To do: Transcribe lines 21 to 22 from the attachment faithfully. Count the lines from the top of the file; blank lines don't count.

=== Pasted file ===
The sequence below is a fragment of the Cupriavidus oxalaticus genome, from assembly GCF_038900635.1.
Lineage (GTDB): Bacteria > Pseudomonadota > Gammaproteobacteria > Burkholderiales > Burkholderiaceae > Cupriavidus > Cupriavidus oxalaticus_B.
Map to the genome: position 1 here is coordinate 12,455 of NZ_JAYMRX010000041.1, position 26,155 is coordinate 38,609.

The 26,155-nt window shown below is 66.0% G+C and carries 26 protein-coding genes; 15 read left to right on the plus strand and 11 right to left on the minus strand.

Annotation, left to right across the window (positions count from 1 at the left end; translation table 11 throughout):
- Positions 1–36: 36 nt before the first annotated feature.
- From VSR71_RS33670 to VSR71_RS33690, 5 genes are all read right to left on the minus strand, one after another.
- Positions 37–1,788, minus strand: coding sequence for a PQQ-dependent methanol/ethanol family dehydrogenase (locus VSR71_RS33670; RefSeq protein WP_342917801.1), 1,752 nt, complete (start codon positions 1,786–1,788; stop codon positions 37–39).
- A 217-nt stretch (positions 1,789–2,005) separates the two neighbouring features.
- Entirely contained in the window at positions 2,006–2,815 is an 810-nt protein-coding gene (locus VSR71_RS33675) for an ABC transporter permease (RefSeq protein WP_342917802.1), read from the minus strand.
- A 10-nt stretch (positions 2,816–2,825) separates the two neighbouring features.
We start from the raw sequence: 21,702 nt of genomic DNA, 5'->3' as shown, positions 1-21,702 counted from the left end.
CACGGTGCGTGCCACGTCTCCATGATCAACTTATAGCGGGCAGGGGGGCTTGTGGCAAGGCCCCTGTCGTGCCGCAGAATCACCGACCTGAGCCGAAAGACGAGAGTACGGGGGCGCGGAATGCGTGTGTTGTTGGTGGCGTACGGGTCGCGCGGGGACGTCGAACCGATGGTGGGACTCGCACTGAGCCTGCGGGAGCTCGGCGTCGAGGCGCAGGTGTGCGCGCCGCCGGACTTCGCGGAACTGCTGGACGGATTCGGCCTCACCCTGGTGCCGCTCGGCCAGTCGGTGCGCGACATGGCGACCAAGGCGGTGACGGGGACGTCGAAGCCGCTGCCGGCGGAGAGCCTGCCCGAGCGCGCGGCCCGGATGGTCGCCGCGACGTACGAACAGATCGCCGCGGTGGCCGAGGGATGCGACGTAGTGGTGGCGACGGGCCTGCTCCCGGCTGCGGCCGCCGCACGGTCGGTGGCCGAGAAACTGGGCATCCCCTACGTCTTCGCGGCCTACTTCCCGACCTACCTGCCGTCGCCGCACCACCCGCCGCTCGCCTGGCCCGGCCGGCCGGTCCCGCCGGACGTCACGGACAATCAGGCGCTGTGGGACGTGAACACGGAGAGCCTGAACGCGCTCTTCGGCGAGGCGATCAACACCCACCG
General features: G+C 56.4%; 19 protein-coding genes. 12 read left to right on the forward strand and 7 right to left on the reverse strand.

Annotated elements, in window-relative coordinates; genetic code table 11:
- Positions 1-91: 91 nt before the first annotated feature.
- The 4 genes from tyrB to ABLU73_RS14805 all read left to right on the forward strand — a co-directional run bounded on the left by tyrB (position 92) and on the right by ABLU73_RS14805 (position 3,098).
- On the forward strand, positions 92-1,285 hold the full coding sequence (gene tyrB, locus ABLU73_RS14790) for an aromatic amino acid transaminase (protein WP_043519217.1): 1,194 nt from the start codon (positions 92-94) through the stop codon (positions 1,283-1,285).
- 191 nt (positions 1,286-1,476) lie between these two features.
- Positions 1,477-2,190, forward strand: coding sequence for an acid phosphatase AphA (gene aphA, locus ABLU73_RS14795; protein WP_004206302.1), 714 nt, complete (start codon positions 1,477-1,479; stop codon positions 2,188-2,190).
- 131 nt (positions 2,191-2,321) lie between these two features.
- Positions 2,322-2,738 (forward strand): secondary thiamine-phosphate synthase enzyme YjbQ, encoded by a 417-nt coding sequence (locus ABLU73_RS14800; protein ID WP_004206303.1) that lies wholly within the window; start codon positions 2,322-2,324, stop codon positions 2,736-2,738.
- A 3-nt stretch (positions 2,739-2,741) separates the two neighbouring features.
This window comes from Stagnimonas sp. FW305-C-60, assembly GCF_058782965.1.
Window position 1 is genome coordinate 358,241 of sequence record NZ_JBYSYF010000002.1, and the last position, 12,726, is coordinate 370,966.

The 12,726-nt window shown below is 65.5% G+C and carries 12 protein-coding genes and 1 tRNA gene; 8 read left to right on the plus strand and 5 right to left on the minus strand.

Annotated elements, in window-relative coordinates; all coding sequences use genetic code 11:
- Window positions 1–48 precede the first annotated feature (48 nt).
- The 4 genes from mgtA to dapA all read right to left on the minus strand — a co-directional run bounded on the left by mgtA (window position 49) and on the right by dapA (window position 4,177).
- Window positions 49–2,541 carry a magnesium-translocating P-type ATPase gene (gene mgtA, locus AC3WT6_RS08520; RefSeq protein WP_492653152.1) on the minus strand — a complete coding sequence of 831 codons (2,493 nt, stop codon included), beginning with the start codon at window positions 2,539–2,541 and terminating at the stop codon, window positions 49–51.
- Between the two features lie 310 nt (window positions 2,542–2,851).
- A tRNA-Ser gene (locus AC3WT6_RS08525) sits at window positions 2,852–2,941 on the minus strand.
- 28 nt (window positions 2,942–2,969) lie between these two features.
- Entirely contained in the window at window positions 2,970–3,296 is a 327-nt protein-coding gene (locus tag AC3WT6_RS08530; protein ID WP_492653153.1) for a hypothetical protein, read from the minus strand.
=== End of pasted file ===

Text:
- 131 nt (positions 2,191-2,321) lie between these two features.
- Positions 2,322-2,738 (forward strand): secondary thiamine-phosphate synthase enzyme YjbQ, encoded by a 417-nt coding sequence (locus ABLU73_RS14800; protein ID WP_004206303.1) that lies wholly within the window; start codon positions 2,322-2,324, stop codon positions 2,736-2,738.